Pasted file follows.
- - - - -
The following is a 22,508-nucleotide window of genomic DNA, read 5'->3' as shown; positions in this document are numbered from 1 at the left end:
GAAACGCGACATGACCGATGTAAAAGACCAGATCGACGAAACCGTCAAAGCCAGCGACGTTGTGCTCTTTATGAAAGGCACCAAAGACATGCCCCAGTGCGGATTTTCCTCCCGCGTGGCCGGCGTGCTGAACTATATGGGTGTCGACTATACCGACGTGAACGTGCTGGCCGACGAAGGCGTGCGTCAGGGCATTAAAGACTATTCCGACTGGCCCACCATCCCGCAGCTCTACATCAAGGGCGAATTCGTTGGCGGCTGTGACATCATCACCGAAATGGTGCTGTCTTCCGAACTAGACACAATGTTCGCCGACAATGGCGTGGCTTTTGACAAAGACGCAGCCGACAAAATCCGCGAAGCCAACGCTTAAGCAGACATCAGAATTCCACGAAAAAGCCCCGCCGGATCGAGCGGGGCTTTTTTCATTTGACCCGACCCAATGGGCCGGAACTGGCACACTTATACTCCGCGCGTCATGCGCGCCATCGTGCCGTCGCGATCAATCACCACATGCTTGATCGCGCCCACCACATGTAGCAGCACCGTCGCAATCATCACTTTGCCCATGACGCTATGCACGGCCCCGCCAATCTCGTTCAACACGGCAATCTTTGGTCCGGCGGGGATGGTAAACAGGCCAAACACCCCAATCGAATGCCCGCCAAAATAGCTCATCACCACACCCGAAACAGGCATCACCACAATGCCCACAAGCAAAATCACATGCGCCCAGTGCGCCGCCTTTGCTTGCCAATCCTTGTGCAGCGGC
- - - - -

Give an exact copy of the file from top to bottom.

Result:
The following is a 22,508-nucleotide window of genomic DNA, read 5'->3' as shown; positions in this document are numbered from 1 at the left end:
GAAACGCGACATGACCGATGTAAAAGACCAGATCGACGAAACCGTCAAAGCCAGCGACGTTGTGCTCTTTATGAAAGGCACCAAAGACATGCCCCAGTGCGGATTTTCCTCCCGCGTGGCCGGCGTGCTGAACTATATGGGTGTCGACTATACCGACGTGAACGTGCTGGCCGACGAAGGCGTGCGTCAGGGCATTAAAGACTATTCCGACTGGCCCACCATCCCGCAGCTCTACATCAAGGGCGAATTCGTTGGCGGCTGTGACATCATCACCGAAATGGTGCTGTCTTCCGAACTAGACACAATGTTCGCCGACAATGGCGTGGCTTTTGACAAAGACGCAGCCGACAAAATCCGCGAAGCCAACGCTTAAGCAGACATCAGAATTCCACGAAAAAGCCCCGCCGGATCGAGCGGGGCTTTTTTCATTTGACCCGACCCAATGGGCCGGAACTGGCACACTTATACTCCGCGCGTCATGCGCGCCATCGTGCCGTCGCGATCAATCACCACATGCTTGATCGCGCCCACCACATGTAGCAGCACCGTCGCAATCATCACTTTGCCCATGACGCTATGCACGGCCCCGCCAATCTCGTTCAACACGGCAATCTTTGGTCCGGCGGGGATGGTAAACAGGCCAAACACCCCAATCGAATGCCCGCCAAAATAGCTCATCACCACACCCGAAACAGGCATCACCACAATGCCCACAAGCAAAATCACATGCGCCCAGTGCGCCGCCTTTGCTTGCCAATCCTTGTGCAGCGGC